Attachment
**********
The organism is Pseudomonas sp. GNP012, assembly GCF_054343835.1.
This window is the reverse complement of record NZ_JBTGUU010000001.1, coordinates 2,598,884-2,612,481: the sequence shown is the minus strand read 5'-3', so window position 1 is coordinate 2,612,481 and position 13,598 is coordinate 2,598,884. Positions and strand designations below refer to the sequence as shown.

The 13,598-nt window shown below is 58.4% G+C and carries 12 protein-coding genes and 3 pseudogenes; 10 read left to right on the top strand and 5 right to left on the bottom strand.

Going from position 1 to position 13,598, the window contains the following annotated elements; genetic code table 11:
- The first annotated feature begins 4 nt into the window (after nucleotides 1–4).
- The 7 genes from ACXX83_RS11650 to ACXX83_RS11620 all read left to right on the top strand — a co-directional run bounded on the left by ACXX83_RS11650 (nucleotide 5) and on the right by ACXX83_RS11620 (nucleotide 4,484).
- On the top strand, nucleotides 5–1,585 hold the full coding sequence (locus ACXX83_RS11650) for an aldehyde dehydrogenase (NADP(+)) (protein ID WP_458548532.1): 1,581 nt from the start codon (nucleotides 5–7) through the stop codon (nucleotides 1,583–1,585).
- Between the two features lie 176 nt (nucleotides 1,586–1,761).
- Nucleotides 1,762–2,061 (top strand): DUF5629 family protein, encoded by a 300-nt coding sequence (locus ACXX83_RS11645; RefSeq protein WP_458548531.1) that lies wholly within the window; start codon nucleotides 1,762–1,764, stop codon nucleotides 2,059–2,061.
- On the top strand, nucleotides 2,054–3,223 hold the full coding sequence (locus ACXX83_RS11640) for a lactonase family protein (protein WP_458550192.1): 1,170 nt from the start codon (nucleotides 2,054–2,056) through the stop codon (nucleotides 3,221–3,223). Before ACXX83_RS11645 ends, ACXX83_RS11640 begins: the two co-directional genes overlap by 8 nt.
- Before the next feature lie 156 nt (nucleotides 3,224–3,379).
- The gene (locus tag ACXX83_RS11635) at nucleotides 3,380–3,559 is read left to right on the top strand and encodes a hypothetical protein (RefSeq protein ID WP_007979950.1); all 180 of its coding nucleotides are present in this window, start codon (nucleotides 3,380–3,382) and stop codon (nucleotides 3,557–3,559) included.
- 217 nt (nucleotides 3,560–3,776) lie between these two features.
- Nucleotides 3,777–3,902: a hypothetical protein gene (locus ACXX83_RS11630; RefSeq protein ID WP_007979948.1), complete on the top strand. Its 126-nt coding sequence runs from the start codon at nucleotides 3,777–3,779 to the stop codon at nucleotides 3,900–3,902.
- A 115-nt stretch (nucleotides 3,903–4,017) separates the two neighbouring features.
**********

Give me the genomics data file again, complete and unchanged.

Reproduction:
The organism is Pseudomonas sp. GNP012, assembly GCF_054343835.1.
This window is the reverse complement of record NZ_JBTGUU010000001.1, coordinates 2,598,884-2,612,481: the sequence shown is the minus strand read 5'-3', so window position 1 is coordinate 2,612,481 and position 13,598 is coordinate 2,598,884. Positions and strand designations below refer to the sequence as shown.

The 13,598-nt window shown below is 58.4% G+C and carries 12 protein-coding genes and 3 pseudogenes; 10 read left to right on the top strand and 5 right to left on the bottom strand.

Going from position 1 to position 13,598, the window contains the following annotated elements; genetic code table 11:
- The first annotated feature begins 4 nt into the window (after nucleotides 1–4).
- The 7 genes from ACXX83_RS11650 to ACXX83_RS11620 all read left to right on the top strand — a co-directional run bounded on the left by ACXX83_RS11650 (nucleotide 5) and on the right by ACXX83_RS11620 (nucleotide 4,484).
- On the top strand, nucleotides 5–1,585 hold the full coding sequence (locus ACXX83_RS11650) for an aldehyde dehydrogenase (NADP(+)) (protein ID WP_458548532.1): 1,581 nt from the start codon (nucleotides 5–7) through the stop codon (nucleotides 1,583–1,585).
- Between the two features lie 176 nt (nucleotides 1,586–1,761).
- Nucleotides 1,762–2,061 (top strand): DUF5629 family protein, encoded by a 300-nt coding sequence (locus ACXX83_RS11645; RefSeq protein WP_458548531.1) that lies wholly within the window; start codon nucleotides 1,762–1,764, stop codon nucleotides 2,059–2,061.
- On the top strand, nucleotides 2,054–3,223 hold the full coding sequence (locus ACXX83_RS11640) for a lactonase family protein (protein WP_458550192.1): 1,170 nt from the start codon (nucleotides 2,054–2,056) through the stop codon (nucleotides 3,221–3,223). Before ACXX83_RS11645 ends, ACXX83_RS11640 begins: the two co-directional genes overlap by 8 nt.
- Before the next feature lie 156 nt (nucleotides 3,224–3,379).
- The gene (locus tag ACXX83_RS11635) at nucleotides 3,380–3,559 is read left to right on the top strand and encodes a hypothetical protein (RefSeq protein ID WP_007979950.1); all 180 of its coding nucleotides are present in this window, start codon (nucleotides 3,380–3,382) and stop codon (nucleotides 3,557–3,559) included.
- 217 nt (nucleotides 3,560–3,776) lie between these two features.
- Nucleotides 3,777–3,902: a hypothetical protein gene (locus ACXX83_RS11630; RefSeq protein ID WP_007979948.1), complete on the top strand. Its 126-nt coding sequence runs from the start codon at nucleotides 3,777–3,779 to the stop codon at nucleotides 3,900–3,902.
- A 115-nt stretch (nucleotides 3,903–4,017) separates the two neighbouring features.